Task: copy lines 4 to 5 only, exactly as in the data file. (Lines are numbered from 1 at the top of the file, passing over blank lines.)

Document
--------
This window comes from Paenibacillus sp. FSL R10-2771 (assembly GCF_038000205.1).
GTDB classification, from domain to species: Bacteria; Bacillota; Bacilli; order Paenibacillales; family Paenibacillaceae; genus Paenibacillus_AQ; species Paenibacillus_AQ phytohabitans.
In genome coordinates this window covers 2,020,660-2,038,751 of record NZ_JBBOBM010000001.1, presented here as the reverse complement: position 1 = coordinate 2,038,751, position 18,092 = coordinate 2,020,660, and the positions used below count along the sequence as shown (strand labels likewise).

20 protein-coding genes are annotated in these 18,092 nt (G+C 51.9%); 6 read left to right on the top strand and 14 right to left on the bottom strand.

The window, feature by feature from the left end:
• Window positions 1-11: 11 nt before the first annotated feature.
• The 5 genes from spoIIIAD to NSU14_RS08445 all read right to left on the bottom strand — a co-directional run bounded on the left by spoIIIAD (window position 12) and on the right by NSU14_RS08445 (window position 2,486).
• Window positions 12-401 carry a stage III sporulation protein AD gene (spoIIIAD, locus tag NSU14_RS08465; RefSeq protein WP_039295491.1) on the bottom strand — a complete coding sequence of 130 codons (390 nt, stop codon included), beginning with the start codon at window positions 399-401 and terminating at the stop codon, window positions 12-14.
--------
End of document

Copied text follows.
20 protein-coding genes are annotated in these 18,092 nt (G+C 51.9%); 6 read left to right on the top strand and 14 right to left on the bottom strand.

The window, feature by feature from the left end: